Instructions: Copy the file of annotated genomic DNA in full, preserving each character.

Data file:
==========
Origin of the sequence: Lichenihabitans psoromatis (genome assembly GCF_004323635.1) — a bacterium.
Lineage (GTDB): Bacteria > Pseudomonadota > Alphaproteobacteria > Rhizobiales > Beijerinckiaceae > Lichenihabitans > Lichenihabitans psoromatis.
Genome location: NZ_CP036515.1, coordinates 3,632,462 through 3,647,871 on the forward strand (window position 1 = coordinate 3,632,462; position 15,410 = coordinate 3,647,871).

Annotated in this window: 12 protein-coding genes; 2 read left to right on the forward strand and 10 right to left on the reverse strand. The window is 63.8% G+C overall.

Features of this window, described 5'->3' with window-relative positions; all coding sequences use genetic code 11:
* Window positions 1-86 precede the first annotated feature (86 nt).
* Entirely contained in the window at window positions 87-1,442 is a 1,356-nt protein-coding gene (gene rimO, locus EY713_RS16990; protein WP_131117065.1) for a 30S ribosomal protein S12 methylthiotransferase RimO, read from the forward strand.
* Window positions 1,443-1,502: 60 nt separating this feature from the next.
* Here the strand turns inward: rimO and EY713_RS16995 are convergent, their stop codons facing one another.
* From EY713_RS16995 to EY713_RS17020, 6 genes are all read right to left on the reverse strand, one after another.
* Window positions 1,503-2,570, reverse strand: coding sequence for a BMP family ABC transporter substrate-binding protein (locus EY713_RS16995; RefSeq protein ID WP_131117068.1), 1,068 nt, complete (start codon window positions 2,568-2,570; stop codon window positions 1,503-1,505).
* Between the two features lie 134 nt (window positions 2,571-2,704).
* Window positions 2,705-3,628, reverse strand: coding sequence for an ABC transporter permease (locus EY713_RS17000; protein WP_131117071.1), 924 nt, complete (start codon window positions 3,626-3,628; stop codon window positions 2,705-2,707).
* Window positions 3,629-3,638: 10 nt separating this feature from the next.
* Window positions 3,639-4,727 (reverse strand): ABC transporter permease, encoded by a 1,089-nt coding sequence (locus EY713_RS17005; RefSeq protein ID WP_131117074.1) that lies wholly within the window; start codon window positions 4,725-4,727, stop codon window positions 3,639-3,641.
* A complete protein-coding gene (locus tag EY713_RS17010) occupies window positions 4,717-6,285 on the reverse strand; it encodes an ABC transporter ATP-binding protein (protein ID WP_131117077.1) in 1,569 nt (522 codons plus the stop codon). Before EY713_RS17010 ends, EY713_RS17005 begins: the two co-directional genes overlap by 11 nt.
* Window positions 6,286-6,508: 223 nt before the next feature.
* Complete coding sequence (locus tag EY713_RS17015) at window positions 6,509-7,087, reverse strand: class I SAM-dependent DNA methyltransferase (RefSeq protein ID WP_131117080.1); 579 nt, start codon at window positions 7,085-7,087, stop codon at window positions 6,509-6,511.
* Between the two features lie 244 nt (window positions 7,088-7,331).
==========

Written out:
Origin of the sequence: Lichenihabitans psoromatis (genome assembly GCF_004323635.1) — a bacterium.
Lineage (GTDB): Bacteria > Pseudomonadota > Alphaproteobacteria > Rhizobiales > Beijerinckiaceae > Lichenihabitans > Lichenihabitans psoromatis.
Genome location: NZ_CP036515.1, coordinates 3,632,462 through 3,647,871 on the forward strand (window position 1 = coordinate 3,632,462; position 15,410 = coordinate 3,647,871).

Annotated in this window: 12 protein-coding genes; 2 read left to right on the forward strand and 10 right to left on the reverse strand. The window is 63.8% G+C overall.

Features of this window, described 5'->3' with window-relative positions; all coding sequences use genetic code 11:
* Window positions 1-86 precede the first annotated feature (86 nt).
* Entirely contained in the window at window positions 87-1,442 is a 1,356-nt protein-coding gene (gene rimO, locus EY713_RS16990; protein WP_131117065.1) for a 30S ribosomal protein S12 methylthiotransferase RimO, read from the forward strand.
* Window positions 1,443-1,502: 60 nt separating this feature from the next.
* Here the strand turns inward: rimO and EY713_RS16995 are convergent, their stop codons facing one another.
* From EY713_RS16995 to EY713_RS17020, 6 genes are all read right to left on the reverse strand, one after another.
* Window positions 1,503-2,570, reverse strand: coding sequence for a BMP family ABC transporter substrate-binding protein (locus EY713_RS16995; RefSeq protein ID WP_131117068.1), 1,068 nt, complete (start codon window positions 2,568-2,570; stop codon window positions 1,503-1,505).
* Between the two features lie 134 nt (window positions 2,571-2,704).
* Window positions 2,705-3,628, reverse strand: coding sequence for an ABC transporter permease (locus EY713_RS17000; protein WP_131117071.1), 924 nt, complete (start codon window positions 3,626-3,628; stop codon window positions 2,705-2,707).
* Window positions 3,629-3,638: 10 nt separating this feature from the next.
* Window positions 3,639-4,727 (reverse strand): ABC transporter permease, encoded by a 1,089-nt coding sequence (locus EY713_RS17005; RefSeq protein ID WP_131117074.1) that lies wholly within the window; start codon window positions 4,725-4,727, stop codon window positions 3,639-3,641.
* A complete protein-coding gene (locus tag EY713_RS17010) occupies window positions 4,717-6,285 on the reverse strand; it encodes an ABC transporter ATP-binding protein (protein ID WP_131117077.1) in 1,569 nt (522 codons plus the stop codon). Before EY713_RS17010 ends, EY713_RS17005 begins: the two co-directional genes overlap by 11 nt.
* Window positions 6,286-6,508: 223 nt before the next feature.
* Complete coding sequence (locus tag EY713_RS17015) at window positions 6,509-7,087, reverse strand: class I SAM-dependent DNA methyltransferase (RefSeq protein ID WP_131117080.1); 579 nt, start codon at window positions 7,085-7,087, stop codon at window positions 6,509-6,511.
* Between the two features lie 244 nt (window positions 7,088-7,331).